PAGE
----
Many searchers depend on their bookmark list but what happens when a key site disappears: if you don’t know how to search you are stuck.

Searching isn’t just going to google and typing your query in the search box. Expert searching demands that you consider where the information you are looking for is likely to be held, and in what format. It requires the searcher to understand the search tools they use – how they work and their strengths and weaknesses. Such skills are crucial when key sites disappear as happened in January with the small French meta-search engine, Kartoo.

Kartoo was innovative and presented results graphically. It enabled you to see links between terms and was brilliant for concept searching where you didn’t really know where to start. Unfortunately it’s now gone to cyber-heaven, or wherever dead web-sites disappear to. It will be missed – at least until something similar appears. Already Google’s wonderwheel (found from the “options” link just above the search results”) offers some of the functionality and graphic feel, and there are other sites that offer similar capabilities (e.g. Touchgraph). Kartoo however was special – it was simple, free and showed that Europeans can still come up with good search ideas.

Example of a Kartoo Search

Of course Kartoo isn’t the first innovative site to disappear. Over the years, many great search tools have gone. Greg Notess lists some in his SearchEngineShowdown blog – and an article in Online magazine. There are more. How many people remember IIBM’s Infomarket service – an early online news aggregator from 1995, or Transium.

In fact, it was learning that sites are mortal that led to my approach to searching: don’t depend on a limited selection of sites but rather know how to find sites and databases that lead you to the information wanted. That’s a key skill for all researchers and is as valid today in the Google generation as it was in the days before Google.

Google – public data explorer

March 10, 2010 Leave a comment

I’ve just been pointed to a new Googlelabs initiative – the Google Public Data Explorer. This promises to be a useful tool for finding public data in one place. (It’s always worth keeping an eye on GoogleLabs as they often bring out new ideas and products. These are kept together until ready to launch – and can be found from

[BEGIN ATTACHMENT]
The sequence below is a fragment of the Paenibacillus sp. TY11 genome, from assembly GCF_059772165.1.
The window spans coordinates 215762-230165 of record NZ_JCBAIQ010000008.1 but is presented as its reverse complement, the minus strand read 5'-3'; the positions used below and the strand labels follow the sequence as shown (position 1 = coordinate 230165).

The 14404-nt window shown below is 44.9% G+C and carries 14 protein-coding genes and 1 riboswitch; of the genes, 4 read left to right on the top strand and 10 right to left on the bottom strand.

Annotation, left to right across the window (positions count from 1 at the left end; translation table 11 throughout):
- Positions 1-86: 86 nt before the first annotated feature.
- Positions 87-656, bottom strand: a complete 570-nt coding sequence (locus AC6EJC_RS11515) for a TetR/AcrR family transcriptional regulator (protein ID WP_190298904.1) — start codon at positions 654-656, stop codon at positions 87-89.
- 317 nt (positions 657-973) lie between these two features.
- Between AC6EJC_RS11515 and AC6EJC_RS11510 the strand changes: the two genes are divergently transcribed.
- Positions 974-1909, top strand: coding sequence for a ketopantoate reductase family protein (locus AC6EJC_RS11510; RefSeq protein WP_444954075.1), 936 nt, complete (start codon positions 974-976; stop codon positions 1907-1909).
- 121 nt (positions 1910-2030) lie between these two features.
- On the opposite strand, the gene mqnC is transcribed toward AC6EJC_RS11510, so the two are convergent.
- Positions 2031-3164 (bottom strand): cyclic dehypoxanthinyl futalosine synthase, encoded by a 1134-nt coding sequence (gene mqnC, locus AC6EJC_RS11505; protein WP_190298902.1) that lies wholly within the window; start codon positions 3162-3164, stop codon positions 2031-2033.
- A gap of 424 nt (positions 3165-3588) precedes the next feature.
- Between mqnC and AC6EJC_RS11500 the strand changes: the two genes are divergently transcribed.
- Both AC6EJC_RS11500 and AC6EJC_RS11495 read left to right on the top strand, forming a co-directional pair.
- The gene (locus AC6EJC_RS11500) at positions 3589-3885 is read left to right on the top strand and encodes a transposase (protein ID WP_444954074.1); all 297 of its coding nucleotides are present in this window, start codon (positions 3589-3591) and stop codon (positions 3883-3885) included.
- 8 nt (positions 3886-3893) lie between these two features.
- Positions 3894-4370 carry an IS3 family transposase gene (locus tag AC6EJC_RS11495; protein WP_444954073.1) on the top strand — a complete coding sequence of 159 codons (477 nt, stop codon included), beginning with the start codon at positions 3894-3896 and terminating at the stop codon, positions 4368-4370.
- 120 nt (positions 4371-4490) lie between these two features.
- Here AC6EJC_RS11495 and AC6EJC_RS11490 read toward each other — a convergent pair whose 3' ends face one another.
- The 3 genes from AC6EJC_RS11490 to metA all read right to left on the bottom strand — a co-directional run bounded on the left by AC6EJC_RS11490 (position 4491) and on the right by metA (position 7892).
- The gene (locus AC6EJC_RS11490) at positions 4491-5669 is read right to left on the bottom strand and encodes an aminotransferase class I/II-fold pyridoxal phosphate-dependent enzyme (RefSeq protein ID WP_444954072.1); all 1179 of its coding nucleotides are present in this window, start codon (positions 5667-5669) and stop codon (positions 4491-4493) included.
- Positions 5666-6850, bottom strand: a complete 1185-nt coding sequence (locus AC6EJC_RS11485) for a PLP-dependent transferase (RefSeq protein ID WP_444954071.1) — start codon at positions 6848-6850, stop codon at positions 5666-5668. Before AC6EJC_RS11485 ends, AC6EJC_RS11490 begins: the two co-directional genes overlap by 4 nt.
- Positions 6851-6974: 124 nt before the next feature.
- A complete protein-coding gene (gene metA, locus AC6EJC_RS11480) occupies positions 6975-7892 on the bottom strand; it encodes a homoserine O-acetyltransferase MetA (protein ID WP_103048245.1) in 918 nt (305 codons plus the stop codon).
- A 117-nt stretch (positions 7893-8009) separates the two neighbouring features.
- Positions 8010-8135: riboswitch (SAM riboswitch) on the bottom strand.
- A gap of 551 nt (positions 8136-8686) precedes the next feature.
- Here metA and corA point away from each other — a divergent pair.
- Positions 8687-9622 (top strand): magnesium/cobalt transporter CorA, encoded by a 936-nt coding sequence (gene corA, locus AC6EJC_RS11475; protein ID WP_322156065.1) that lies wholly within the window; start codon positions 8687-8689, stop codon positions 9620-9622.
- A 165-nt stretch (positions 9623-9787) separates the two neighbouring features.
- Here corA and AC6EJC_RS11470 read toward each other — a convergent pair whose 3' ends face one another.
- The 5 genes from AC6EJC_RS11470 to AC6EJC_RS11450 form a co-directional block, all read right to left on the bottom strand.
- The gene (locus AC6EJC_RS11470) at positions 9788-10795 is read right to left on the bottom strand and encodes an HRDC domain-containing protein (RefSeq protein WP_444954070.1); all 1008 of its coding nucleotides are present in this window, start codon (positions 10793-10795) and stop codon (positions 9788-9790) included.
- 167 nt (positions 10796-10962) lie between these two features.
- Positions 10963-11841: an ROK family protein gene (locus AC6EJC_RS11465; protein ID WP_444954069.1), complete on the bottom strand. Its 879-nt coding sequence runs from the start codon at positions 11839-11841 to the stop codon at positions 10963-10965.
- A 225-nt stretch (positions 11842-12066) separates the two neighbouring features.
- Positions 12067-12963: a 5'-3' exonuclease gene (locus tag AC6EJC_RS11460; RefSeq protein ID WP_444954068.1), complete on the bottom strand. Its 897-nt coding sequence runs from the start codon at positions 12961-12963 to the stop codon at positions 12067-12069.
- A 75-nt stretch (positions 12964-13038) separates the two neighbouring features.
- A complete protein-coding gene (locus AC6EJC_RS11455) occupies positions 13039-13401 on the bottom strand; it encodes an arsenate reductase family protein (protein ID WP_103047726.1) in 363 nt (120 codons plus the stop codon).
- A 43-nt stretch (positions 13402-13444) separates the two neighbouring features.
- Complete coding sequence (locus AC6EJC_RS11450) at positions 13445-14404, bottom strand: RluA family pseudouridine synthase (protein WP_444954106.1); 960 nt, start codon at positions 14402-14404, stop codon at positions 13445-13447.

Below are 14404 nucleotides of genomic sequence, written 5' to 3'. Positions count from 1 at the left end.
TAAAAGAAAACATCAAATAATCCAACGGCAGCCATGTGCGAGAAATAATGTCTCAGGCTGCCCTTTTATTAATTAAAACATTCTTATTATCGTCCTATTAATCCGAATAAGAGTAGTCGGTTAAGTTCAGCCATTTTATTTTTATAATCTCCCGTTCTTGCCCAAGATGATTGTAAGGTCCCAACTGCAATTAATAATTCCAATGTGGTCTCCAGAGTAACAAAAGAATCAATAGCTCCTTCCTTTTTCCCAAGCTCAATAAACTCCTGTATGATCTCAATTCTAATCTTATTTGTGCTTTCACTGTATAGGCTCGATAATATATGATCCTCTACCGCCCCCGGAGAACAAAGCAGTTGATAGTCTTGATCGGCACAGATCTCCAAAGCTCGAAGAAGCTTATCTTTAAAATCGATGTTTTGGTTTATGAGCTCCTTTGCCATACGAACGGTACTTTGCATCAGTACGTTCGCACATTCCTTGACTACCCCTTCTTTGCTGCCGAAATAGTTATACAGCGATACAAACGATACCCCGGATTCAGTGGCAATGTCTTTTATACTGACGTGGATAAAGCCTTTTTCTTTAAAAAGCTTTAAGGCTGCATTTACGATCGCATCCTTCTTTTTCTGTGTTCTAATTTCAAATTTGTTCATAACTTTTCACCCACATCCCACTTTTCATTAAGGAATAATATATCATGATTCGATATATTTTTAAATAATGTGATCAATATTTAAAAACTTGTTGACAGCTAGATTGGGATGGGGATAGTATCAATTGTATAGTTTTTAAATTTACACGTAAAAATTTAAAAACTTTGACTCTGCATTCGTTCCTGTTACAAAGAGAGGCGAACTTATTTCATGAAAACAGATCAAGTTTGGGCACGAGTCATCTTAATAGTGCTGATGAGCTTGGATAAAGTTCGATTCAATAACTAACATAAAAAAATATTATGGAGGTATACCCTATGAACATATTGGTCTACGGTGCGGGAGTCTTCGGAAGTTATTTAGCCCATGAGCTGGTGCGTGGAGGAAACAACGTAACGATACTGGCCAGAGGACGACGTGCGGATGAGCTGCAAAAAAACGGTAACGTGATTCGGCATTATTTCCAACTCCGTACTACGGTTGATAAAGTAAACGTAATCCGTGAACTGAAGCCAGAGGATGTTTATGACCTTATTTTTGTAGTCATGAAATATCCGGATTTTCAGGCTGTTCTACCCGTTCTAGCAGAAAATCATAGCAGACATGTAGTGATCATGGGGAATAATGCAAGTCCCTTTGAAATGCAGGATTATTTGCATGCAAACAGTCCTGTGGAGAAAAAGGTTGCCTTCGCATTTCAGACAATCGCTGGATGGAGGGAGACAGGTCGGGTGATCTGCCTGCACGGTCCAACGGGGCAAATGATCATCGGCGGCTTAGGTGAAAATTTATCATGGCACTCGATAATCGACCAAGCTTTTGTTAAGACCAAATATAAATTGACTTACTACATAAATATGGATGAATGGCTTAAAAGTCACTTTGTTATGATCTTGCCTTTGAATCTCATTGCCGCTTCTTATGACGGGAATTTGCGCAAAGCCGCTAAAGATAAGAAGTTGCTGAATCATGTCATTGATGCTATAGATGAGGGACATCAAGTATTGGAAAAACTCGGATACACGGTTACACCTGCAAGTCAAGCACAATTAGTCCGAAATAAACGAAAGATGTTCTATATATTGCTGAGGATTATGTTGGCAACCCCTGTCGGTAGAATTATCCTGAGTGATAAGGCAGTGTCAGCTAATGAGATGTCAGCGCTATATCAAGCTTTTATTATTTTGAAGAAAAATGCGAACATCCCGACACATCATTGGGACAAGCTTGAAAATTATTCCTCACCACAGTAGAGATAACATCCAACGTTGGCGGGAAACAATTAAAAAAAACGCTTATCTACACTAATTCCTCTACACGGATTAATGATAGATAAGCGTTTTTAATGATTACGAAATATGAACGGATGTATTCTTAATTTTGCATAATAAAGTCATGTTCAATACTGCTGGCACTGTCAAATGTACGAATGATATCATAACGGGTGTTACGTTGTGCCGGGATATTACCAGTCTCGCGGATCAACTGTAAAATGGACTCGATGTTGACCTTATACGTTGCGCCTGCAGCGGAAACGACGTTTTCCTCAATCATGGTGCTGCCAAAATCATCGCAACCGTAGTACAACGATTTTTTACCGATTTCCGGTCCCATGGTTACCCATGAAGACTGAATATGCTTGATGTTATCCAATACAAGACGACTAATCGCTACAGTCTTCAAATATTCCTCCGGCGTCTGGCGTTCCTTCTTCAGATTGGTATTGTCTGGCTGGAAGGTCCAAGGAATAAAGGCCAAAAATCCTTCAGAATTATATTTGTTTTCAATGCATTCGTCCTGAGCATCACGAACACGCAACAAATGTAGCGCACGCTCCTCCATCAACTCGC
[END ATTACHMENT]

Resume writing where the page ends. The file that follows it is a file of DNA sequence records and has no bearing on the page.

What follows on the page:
The data is not new – although i think some of the presentation is. I don’t recall being able to manipulate the figures from Eurostat so easily (but then that may be because I’ve not had to use Eurostat for a while). Eurostat – the European Union’s statistic service – is large and complex (or was). With Google a couple of key Eurostat databases (unemployment statistics, minimum wage, consumer price index) now become easily manipulable. Other databases include OECD, World Bank and a number of US databases.
Hopefully many more databases will be added – and eventually the service may become a one-stop-shop for global statistics, replacing the need to visit various local country statistics services (e.g. the UK’s Office for National Statistics).
Even though there are currently only a handful of databases available many of the most important types of data looking at GDP, population trends, health, etc. are available – plus interesting, but probably less critical examples, such as Internet users per 100 of the population. In this example, I compared the UK and US with two of the emerging power-houses – China and India for Internet usage. I found it interesting that the UK had more users per 100 than the US but not surprising that China and India were so low, despite the total web user numbers in China being higher than those for the US and growing rapidly. It would have been possible to add any of the countries on the left to the chart. 

Unethical CI – out in the open!

March 4, 2010 Leave a comment
As a competitive intelligence specialist, we try to practice what we preach – and keep an eye on our own competitors. In most cases, we view ourselves as complementers as much as we are also competitors. There is enough work for all of us – and the market is far from saturated.